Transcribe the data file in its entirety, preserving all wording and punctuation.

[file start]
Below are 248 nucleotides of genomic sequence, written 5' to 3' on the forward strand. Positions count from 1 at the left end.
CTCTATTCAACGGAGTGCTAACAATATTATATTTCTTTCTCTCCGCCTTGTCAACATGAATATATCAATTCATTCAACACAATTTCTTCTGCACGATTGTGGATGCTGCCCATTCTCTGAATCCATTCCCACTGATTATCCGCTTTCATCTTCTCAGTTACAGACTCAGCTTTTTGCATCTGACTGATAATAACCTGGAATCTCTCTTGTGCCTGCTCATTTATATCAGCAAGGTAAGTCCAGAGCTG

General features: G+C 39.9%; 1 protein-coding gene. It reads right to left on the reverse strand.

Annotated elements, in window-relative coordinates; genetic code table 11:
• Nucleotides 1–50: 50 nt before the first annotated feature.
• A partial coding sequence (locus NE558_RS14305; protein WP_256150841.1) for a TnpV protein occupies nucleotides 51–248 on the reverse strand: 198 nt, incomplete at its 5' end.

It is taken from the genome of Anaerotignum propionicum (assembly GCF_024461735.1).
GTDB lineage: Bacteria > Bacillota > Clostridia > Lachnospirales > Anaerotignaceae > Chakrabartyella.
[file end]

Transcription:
Below are 248 nucleotides of genomic sequence, written 5' to 3' on the forward strand. Positions count from 1 at the left end.
CTCTATTCAACGGAGTGCTAACAATATTATATTTCTTTCTCTCCGCCTTGTCAACATGAATATATCAATTCATTCAACACAATTTCTTCTGCACGATTGTGGATGCTGCCCATTCTCTGAATCCATTCCCACTGATTATCCGCTTTCATCTTCTCAGTTACAGACTCAGCTTTTTGCATCTGACTGATAATAACCTGGAATCTCTCTTGTGCCTGCTCATTTATATCAGCAAGGTAAGTCCAGAGCTG

General features: G+C 39.9%; 1 protein-coding gene. It reads right to left on the reverse strand.

Annotated elements, in window-relative coordinates; genetic code table 11:
• Nucleotides 1–50: 50 nt before the first annotated feature.
• A partial coding sequence (locus NE558_RS14305; protein WP_256150841.1) for a TnpV protein occupies nucleotides 51–248 on the reverse strand: 198 nt, incomplete at its 5' end.

It is taken from the genome of Anaerotignum propionicum (assembly GCF_024461735.1).
GTDB lineage: Bacteria > Bacillota > Clostridia > Lachnospirales > Anaerotignaceae > Chakrabartyella.